After your IRA is ready, the final thing to do is choose your investments. More specifically, you’ll need to select from an array of mutual funds, bonds, stocks, exchange-traded funds (ETFs) and more. Those nearing retirement often stick to bonds, ETFs and cash allocations, whereas anyone who’s a ways away from retiring can afford to be riskier in the interest of higher returns.

If you’re new to investing, mutual funds and ETFs tend to be the simplest options. A mutual fund typically holds a pool of assets, including stocks, bonds and money market funds. ETFs work similarly, only they tend to focus on specific risk tolerances and market sectors. Both are professionally managed for you when you buy into them.

While you’re more than welcome to manage your own IRA investment portfolio, it might be worthwhile to have a financial advisor help you. Advisors can also aid you in building a long-term financial plan that covers things like college savings, estate planning, tax planning and more.

Why Opening an IRA Is Important

How to Open an IRA

Many people may believe that a 401(k) or a high-yield savings account is more than enough when saving for retirement. Although you may be able to get away with that, an IRA can make things a lot easier.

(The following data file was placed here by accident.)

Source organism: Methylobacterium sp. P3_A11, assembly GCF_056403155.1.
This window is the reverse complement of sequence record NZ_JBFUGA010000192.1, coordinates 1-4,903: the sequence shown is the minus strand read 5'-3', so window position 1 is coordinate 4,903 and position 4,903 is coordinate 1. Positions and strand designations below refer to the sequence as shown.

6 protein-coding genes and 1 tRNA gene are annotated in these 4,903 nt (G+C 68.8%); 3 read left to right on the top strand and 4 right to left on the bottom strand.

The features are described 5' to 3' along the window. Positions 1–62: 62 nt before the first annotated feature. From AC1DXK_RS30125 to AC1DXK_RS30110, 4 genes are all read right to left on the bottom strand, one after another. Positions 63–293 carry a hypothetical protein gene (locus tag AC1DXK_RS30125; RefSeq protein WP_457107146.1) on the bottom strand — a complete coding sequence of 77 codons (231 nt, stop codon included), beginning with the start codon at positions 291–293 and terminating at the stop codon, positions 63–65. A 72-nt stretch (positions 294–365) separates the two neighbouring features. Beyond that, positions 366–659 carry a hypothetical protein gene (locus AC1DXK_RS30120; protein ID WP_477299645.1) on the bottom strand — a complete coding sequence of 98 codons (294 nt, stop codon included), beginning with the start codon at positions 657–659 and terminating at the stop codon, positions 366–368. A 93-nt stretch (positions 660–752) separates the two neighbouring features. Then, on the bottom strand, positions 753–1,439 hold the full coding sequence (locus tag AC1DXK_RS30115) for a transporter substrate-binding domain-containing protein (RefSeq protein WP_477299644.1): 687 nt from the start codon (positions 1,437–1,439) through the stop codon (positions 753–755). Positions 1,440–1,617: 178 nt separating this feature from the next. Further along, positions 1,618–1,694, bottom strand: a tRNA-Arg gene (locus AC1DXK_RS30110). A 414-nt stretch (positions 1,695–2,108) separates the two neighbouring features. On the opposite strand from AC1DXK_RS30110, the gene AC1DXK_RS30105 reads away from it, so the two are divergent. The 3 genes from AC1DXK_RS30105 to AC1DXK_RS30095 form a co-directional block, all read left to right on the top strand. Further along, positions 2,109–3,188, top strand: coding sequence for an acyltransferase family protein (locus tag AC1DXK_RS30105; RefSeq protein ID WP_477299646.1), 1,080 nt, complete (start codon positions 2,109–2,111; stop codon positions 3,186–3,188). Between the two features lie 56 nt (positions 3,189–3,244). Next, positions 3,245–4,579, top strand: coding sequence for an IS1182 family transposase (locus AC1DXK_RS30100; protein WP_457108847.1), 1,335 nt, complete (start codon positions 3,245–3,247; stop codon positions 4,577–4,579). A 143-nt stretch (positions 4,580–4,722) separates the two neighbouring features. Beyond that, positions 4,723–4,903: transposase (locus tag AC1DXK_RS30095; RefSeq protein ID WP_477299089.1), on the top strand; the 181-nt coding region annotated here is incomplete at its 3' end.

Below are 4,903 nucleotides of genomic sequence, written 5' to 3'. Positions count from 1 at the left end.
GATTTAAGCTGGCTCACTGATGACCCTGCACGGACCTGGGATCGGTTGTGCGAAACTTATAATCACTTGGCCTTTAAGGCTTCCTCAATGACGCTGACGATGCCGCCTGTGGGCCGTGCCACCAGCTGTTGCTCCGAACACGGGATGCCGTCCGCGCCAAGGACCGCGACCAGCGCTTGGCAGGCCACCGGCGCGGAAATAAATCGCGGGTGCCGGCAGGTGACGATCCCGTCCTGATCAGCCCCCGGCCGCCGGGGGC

For starters, your IRA will be your own personal account that features a much wider range of investment opportunities than a 401(k) typically does. That’s because 401(k)s often focus on target-date funds, which take a lot of the decision-making out of investing. If you’re looking to maximize your earnings, an IRA is probably your best bet.

However, that’s not to say that you shouldn’t open a 401(k) with your employer if they offer it. 401(k)s are extremely valuable too, as they also receive tax benefits and many employers will provide employees with matching contributions up to a cap. Just as you diversify your investments, you should be diversifying your retirement funds across multiple accounts.

Savings accounts have their place as well. While 401(k)s and IRAs are generally low-risk, they technically aren’t as safe as an interest savings account or certificate of deposit (CD). In the end, though, all three of these accounts should be a part of your retirement savings portfolio.